Section archive - Technology & Computers
Page 1/30 298 items
The truth is, the ideas and technology that power “distance learning” are not new at all, and frankly they’re not even that effective. Study after study (since 1996!) continue to suggest that while there may be some promise to online distance learning, it has not yet been proven to be any more effective at actually increasing student achievement at a K-12 level than “traditional” learning. The most recent meta-analysis from last year bluntly states its findings right in the title: “A Spotlight on Lack of Evidence Supporting the Integration of Blended Learning in K-12 Education”.
Updated: May. 11, 2020
Demystifying sexting: Adolescent sexting and its associations with parenting styles and sense of parental social control in Israel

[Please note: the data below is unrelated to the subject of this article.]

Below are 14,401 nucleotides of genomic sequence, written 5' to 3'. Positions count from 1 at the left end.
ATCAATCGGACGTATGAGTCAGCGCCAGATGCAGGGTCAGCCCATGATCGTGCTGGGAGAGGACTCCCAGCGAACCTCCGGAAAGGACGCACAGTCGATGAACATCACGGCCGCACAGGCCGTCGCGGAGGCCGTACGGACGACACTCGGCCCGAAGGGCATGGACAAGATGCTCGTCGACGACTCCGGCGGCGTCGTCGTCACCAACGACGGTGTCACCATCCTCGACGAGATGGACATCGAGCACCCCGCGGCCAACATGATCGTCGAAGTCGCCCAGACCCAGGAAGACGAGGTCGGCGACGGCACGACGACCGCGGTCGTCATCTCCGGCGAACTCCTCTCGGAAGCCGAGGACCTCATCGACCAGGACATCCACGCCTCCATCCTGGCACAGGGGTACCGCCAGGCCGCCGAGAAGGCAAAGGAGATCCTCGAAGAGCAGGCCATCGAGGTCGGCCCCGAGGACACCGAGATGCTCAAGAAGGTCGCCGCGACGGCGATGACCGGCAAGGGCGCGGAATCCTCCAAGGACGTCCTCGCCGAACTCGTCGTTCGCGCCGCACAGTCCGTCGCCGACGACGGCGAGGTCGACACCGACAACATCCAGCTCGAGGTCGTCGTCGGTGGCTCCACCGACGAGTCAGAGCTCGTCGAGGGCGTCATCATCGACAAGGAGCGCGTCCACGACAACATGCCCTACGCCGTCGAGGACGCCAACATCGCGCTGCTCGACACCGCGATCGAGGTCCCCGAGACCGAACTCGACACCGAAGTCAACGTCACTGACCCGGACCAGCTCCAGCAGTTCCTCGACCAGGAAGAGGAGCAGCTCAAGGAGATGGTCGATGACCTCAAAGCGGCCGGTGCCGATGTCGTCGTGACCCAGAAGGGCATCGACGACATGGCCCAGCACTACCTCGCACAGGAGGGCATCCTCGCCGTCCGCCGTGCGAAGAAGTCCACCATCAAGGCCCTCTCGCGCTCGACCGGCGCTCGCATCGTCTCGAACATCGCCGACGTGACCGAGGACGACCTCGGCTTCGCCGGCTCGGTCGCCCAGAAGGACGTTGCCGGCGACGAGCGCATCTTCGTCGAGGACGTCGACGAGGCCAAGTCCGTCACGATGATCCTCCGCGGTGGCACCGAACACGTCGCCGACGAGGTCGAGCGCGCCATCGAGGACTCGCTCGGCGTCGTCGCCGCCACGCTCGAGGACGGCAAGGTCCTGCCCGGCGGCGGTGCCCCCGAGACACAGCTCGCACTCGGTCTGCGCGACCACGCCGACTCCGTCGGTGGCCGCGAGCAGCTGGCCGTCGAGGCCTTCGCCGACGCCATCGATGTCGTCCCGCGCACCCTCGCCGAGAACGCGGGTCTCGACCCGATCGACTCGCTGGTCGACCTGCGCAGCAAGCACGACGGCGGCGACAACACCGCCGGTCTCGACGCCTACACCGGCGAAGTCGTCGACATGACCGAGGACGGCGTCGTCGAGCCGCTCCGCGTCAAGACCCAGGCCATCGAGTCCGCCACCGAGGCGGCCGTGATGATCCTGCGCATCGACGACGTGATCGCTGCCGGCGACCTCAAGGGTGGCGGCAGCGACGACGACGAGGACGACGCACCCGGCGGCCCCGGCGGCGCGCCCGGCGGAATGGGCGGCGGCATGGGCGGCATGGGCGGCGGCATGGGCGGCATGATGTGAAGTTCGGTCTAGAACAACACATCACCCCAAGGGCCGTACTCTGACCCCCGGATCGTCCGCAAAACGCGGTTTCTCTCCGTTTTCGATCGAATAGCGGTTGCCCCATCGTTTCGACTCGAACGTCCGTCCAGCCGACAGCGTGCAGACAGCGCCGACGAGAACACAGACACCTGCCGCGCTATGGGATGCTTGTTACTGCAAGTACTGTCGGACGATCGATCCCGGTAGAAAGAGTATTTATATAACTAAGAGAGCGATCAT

The present study examined sexting habits (sending text messages, as well as nude or semi-nude photos, and/or requesting the same from others) among adolescents, as reported by 458 students (101 boys, 357 girls), with the aim of investigating whether and how sexting correlates with parenting styles and manifestations of parental social control. An online link was published on social media, asking participants who meet the research criteria to complete several questionnaires.
Updated: Apr. 30, 2020
Teachers at Salanter Akiba Riverdale Academy (SAR) are among the many educators across the country whose schools are turning to online learning during the coronavirus epidemic. The Centers for Disease Control and Prevention has encouraged schools and districts to prepare for potentially extended interruptions to school attendance, a challenge that could be hard to meet even with ample planning.
Updated: Mar. 11, 2020
Israeli librarians finished first in a recent global competition, making 4,700 edits to Wikipedia pages in a three-week span. The campaign known on social media as #1Lib1Ref (“One Librarian, One Reference”), asks librarians from around the world to both update existing Wikipedia pages with valid references and create new posts altogether, in an effort to spread awareness and combat inaccurate online information.